– Spray for scale if needed using White Oil, or a home-brew mix combination of Bi-carbonate Soda and White Oil.
– Prune after every flush of roses during the flowering season as this encourages a better shape and avoids energy going to older unwanted stems.
– Prune 12cm from the graft, or about 2/3rds off. Create an open vase shape pruning deadwood, 1/3 of the older branches and thin twiggy brances. The harder you prune a rose, the better it turns out.
How to rejuvenate stressed roses from de-foliation or other problems.
There are many reasons why a rose may under-perform during the growing season, but what we want to achieve is to rejuvinate it. Just because it has defoliated doesn’t mean that it can’t be saved.
We suggest the following general procedures:
Prune the rose back to about 15cm from graft.
Fertilize with a NPK based rose fertilizer or manure.
Make sure it gets watered thoroughly 2-3 times a week (depending on weather).
Wait 4-6 weeks to see what’s happening.
Reasons why they go through de-foliation and other problems.
The rose may have required more water when initially planted, or lack of water during the growing season, therefore dropping and getting yellow leaves.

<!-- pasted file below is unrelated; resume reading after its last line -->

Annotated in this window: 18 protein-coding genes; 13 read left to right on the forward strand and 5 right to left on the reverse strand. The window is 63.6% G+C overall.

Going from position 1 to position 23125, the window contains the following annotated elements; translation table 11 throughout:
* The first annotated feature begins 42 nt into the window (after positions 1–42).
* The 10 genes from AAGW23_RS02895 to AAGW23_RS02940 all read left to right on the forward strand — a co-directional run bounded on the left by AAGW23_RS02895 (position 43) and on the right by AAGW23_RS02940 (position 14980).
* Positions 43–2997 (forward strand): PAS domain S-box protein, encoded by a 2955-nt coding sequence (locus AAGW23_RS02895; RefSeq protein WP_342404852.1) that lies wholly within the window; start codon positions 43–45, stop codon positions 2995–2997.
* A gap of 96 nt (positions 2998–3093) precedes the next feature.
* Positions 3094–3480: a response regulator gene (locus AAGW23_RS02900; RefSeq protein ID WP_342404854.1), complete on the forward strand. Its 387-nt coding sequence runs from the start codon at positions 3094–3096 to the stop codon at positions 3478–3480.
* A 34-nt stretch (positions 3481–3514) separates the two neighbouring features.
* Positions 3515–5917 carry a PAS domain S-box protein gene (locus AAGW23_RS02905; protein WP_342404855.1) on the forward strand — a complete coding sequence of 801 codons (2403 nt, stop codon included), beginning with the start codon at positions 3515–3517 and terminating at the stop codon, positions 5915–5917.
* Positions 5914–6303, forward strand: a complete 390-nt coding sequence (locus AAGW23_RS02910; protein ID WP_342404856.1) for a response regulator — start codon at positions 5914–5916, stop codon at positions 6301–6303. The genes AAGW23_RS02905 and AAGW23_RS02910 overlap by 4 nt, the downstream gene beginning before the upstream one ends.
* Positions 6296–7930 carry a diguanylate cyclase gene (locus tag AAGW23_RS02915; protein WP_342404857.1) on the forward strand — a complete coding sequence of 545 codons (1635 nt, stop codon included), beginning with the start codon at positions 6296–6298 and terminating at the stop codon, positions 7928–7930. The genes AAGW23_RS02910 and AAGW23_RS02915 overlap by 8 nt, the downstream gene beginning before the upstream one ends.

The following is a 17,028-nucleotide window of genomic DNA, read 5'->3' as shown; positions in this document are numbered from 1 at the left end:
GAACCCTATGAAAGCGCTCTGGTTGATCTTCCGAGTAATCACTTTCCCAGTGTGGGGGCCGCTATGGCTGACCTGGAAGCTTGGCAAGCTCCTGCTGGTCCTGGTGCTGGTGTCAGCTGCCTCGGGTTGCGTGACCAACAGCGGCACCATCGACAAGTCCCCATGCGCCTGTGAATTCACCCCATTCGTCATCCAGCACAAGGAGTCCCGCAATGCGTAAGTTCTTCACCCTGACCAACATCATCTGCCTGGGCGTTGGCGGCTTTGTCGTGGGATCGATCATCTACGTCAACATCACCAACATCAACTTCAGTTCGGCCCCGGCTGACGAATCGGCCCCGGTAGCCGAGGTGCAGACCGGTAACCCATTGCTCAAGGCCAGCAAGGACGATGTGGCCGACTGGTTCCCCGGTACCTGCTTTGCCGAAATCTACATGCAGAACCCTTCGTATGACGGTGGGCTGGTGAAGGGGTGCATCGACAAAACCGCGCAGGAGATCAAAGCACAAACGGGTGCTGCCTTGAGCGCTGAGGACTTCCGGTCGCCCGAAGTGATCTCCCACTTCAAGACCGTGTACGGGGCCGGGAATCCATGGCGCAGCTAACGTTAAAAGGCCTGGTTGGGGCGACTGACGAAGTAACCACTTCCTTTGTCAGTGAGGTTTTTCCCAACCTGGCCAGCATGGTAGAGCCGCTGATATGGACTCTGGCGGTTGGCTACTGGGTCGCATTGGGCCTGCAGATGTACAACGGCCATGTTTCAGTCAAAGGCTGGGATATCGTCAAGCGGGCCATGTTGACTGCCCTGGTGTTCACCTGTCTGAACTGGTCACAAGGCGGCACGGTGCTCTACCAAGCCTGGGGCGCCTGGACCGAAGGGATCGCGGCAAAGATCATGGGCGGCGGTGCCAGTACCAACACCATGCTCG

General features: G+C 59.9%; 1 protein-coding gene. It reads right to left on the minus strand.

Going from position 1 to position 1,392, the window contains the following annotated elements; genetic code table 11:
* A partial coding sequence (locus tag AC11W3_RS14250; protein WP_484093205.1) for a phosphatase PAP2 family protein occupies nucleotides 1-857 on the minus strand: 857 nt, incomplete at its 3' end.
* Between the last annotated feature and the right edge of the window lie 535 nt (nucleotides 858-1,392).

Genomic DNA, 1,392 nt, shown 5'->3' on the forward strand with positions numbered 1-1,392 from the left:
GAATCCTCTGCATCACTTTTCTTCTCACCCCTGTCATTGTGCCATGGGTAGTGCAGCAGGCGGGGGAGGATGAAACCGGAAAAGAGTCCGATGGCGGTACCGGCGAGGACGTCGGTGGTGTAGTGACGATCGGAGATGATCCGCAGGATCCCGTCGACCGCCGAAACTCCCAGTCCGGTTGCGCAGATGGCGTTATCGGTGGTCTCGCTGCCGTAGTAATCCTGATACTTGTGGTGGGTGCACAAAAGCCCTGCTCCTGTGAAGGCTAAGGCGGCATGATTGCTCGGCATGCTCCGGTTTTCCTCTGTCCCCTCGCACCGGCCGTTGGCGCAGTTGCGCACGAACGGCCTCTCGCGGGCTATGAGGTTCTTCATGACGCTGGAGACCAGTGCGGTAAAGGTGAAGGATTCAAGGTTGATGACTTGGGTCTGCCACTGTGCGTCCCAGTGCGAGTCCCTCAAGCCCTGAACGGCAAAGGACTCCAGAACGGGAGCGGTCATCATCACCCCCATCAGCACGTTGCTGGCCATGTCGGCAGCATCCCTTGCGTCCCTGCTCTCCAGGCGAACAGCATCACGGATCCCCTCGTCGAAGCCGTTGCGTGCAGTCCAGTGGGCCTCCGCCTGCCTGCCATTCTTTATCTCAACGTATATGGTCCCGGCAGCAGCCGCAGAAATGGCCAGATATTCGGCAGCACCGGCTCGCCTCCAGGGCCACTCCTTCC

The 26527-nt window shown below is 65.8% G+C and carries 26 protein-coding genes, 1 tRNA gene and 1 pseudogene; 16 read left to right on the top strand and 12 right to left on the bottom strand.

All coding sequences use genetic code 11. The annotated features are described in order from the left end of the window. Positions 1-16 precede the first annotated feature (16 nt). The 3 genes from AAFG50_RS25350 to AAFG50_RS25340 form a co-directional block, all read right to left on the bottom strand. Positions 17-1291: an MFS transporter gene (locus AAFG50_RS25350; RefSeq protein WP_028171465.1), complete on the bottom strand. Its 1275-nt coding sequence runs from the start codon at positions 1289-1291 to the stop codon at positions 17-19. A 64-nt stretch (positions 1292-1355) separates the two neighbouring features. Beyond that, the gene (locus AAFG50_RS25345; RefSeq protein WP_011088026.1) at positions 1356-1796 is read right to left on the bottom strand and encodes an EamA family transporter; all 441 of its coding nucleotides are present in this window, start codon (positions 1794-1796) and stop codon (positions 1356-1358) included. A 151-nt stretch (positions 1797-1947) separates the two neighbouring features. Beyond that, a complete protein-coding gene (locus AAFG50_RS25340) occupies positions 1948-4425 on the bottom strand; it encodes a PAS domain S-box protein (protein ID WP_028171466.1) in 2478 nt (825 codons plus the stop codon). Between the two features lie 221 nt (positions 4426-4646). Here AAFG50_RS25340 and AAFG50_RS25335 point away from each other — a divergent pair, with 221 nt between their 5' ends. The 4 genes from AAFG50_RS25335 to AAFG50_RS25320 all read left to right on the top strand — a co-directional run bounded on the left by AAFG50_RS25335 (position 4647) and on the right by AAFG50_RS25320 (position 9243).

There may be some substance in the soil which the rose doesn’t like ie: fertilizer on the roots, or strong substance in the soil.
The rose may be suffering from black-spot, powdery mildew, rust, scale or leaf chewing insects.
The soil may have poor drainage and therefore water-logging the roots.
The rose may be lacking nutrients and needs fertilizing.
The soil may be below 6 Ph or above 7 Ph and needs adjusting.
If you suspect black-spot to be the case it is already too late. The rose will loose some of the affected foliage. However, prune rose back to a winter-prune, removing affected foilage. When foilage re-appears, usually after 3 weeks; begin spraying every 10-12 days on a dry day, during the growing season, with a black-spot spray ie: Eco-Fungicide, Baycor or Triforine or a combination of both of these. These sprays act as a part-prevention, not a cure and depending on the amount of rainfall and humidity, the rose may still be affected by black-spot even if a spray routine is followed.
If you suspect powdery mildew or rust to be the case, spray every 10-12 days on a dry day, until problem is solved, with a spore spray ie: Mancozeb.